Ken Bates' hopes of securing the Football League share for his new company Leeds United 2007 appeared more distant yesterday after the league and HM Revenue and Customs declared their opposition to his most recent takeover of the club.
Customs & Revenue had already challenged through the high court the result of a previous sales process arranged by the administrator, KPMG, that saw the consortium led by the former Chelsea chairman win control of Leeds.
I'm pleased to note that Dave Hartnett, HMRC director general has said:
We are not prepared to enter into any arrangement that lacks complete transparency about the identity of creditors and the terms of any deal being reached. HMRC believes it is vital that all creditors are treated fairly. HMRC is determined to achieve a full and fair settlement for the taxpayer.
As a result HMRC are rightly still questioning why Astor Investment Holdings, one of the offshore companies that insists it had no existing formal connections to Ken Bates, Leeds owner before and after the insolvency (with more than a little help from KPMG on the way), withdrew its claim for £17.6m owed to it by Leeds so that his second go at buying the company out of KPMG's administration could proceed.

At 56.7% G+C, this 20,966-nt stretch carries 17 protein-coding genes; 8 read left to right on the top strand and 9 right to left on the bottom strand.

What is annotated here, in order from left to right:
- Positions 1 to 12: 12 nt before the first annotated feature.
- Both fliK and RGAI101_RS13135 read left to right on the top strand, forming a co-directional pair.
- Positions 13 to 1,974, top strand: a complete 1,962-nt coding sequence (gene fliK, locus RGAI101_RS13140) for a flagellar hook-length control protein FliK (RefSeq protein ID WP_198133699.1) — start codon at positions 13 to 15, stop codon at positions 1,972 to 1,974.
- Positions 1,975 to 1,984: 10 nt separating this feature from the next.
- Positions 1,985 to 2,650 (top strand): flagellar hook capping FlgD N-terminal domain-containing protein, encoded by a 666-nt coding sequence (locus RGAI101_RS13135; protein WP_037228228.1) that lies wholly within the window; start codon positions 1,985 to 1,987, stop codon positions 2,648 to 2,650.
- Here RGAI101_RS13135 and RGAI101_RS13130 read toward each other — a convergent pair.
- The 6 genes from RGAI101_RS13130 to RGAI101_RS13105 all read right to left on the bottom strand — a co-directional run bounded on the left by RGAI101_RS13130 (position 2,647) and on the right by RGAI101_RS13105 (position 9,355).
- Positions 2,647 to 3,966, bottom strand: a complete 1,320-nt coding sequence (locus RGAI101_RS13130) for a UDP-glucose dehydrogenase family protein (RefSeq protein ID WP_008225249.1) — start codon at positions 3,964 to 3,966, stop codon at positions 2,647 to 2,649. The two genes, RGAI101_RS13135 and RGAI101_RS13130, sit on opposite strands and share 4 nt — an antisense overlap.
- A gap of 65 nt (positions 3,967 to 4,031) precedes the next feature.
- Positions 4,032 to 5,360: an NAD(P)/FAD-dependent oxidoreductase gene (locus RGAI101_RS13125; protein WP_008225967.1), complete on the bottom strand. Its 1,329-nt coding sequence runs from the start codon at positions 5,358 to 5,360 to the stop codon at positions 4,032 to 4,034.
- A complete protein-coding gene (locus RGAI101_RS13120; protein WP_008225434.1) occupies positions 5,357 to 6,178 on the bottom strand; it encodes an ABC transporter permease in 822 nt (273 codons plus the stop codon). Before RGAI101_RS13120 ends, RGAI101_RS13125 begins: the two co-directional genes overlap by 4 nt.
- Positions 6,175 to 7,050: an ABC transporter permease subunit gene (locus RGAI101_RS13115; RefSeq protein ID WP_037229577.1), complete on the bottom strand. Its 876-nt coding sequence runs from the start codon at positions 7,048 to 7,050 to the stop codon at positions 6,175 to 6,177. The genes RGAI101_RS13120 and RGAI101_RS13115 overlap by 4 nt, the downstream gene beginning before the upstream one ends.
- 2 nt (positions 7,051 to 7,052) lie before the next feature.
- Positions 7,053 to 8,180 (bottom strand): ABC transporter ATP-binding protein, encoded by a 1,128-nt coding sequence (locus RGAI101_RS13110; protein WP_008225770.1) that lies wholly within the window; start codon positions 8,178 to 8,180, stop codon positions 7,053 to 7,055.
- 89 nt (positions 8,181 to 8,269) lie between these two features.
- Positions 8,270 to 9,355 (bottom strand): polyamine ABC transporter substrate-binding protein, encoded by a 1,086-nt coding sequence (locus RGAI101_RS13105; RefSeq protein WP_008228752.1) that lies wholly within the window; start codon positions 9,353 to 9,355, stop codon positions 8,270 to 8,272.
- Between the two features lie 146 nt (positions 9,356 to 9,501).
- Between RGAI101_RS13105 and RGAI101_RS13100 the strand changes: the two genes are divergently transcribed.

KPMG said it was satisfied by Astor's solicitor, Mark Taylor - himself a director of Leeds United 2007 - that no connections existed. But the very fact that Astor's solicitor is a director of Leeds United 2007 gives lie to that claim.
Bates shows himself a person unsuitable to run a football club as a result of this fiasco.
KPMG show themselves in their true light as purveyors of financial skulduggery to the highest bidder with no real questions asked.
HMRC are doing the right thing. So too, it seems are the League.
And Leeds fans suffer.
But let's be clear why: at the heart of this is the financial impropriety that offshore allows. Secrecy destroys trust and trust destroys business. If Leeds fails that is the message that should be learned by the British public.
I have argued for some time that offshore has the capacity to destroy markets and democracies by the destruction of trust and the denial of funds to elected governments. Leeds may be a microcosm of both, but it proves the potential. The need to close down the offshore threat to our well being is obvious. So when will the government act?